SMS students take field trip to Mars
SUMMIT COUNTY – Last week, NASA’s Mars rover Spirit approached the red planet’s Columbia Hills in search of rock outcroppings that might contain secrets about the history of water in the region.
At the same time, Summit Middle School’s sixth-graders built, programmed and navigated rovers of their own and tested “Martian samples” for evidence of water.
The students also built landers that would guide their rovers safely to the Martian surface.
“We’re supposed to simulate what would be a great way to land another Mars rover,” said 11-year-old Colin Rada.
“You want to build a design that’s nice and sturdy. It’s fun – you get to see what it’s like to work with rovers.”
Rada and his classmates were among the first students in the country to learn from new curriculum on the Mars rovers Spirit and Opportunity; the SMS students helped to pilot the program for eventual distribution to other classrooms around the country.
The program, called “Rovers, Rewards, Risks and the Red Planet,” is sponsored by the Keystone Center and NASA’s Jet Propulsion Laboratory (JPL).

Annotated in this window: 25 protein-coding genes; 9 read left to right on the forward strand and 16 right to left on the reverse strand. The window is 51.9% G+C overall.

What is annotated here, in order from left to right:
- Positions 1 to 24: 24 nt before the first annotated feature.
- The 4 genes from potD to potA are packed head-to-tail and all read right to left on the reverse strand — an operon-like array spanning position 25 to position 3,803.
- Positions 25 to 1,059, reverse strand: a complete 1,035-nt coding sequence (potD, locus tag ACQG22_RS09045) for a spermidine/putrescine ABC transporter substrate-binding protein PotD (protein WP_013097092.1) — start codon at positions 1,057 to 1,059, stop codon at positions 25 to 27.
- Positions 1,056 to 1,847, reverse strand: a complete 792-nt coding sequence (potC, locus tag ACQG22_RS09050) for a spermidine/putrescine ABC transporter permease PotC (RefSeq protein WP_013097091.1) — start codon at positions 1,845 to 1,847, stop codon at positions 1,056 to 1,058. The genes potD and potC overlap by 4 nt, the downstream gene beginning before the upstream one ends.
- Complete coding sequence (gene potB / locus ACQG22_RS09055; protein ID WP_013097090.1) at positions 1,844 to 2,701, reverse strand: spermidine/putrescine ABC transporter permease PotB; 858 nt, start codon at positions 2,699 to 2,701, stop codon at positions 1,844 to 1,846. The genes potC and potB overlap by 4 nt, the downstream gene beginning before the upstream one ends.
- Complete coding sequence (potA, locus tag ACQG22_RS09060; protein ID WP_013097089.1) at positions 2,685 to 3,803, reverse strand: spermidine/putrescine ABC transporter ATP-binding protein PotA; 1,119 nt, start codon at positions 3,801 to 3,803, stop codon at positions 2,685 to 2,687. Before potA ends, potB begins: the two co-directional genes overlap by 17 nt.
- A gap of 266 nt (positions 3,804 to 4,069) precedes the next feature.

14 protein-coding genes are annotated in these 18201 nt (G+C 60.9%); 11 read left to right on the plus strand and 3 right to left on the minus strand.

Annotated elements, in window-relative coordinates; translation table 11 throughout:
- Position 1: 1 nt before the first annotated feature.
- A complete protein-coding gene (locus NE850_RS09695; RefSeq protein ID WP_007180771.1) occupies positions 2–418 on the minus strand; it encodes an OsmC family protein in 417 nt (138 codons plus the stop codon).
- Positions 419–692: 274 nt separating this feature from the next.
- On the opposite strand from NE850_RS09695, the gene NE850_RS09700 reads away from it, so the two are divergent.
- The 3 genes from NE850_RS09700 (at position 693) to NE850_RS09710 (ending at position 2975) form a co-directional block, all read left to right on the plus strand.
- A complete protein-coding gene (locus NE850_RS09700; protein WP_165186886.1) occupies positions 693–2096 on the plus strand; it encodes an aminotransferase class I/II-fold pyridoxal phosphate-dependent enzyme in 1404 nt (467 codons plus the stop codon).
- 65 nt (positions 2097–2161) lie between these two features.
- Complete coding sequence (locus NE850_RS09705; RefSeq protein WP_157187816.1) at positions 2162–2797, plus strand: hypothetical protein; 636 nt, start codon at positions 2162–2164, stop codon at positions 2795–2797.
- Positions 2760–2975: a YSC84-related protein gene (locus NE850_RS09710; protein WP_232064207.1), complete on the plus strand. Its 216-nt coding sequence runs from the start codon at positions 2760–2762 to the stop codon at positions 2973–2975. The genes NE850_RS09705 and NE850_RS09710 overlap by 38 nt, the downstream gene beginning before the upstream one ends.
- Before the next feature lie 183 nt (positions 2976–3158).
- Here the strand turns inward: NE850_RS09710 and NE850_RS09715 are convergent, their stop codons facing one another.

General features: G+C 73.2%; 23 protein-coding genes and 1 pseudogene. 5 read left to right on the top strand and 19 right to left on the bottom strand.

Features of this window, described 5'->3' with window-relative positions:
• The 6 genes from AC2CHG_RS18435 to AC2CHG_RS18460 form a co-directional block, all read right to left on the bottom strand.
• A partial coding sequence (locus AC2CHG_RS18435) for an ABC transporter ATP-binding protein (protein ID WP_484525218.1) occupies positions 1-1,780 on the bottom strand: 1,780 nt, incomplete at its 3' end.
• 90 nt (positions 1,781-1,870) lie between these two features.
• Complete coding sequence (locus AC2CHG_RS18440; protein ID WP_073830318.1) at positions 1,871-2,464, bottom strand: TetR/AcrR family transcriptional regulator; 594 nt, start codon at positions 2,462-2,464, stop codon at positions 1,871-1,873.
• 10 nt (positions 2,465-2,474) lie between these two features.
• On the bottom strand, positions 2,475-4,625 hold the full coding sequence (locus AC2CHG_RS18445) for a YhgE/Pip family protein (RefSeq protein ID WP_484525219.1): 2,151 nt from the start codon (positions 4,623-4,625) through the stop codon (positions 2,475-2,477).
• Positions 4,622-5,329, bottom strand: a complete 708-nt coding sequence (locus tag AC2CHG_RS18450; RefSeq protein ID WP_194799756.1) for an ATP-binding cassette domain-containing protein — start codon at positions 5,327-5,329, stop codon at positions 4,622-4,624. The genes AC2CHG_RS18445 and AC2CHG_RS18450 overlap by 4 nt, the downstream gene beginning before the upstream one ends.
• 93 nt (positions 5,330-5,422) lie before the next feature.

Project coordinators selected 20 teachers from a national pool of about 1,000 applicants to attend a conference on the curriculum at Arizona State University’s Mars Space Flight Facility.
Summit Middle School’s Brenda Thompson, Joan Becker and Kay Kirkland were among the 20 who traveled to Tempe, Ariz. in February to learn about the curriculum, offer feedback and subsequently test the program in their own classrooms.
“This is part of a larger project we have on science and public policy,” said Brooke Carson of the Keystone Center.
“As a spinoff, we wanted to do a curriculum on the energy sources the rovers use.
“The kids are investigating the power sources that are economically viable, environmentally responsible and scientifically practical,” Carson added.
Sixth-graders Kaitlin Leach and Isamar Chavez chose solar panels over nuclear power to propel their rover model, constructed with LEGO blocks and a small motor.
“We had to plan all of it and stay inside our weight limit and cost limit,” Leach said.
“We chose solar, because you know the sun’s always going to be there.
“If you were running on other fuel, you could run out and there would be no way of recharging the batteries.”
Each component of the curriculum was designed to challenge students’ problem-solving skills.
“Everything is hands on and completely interactive,” Carson said, as a dozen students sat at computers programming their rovers’ movements.
“The kids have to use critical thinking skills, because there are no right answers. It really challenges them and engages them in a way a text book wouldn’t.
“This is all tied back to what’s happening on Mars. The students are getting information on what the principal investigators are looking for and why,” Carson added.
Julie Sutor can be reached at (970) 668-3998, ext. 203 or email@example.com.
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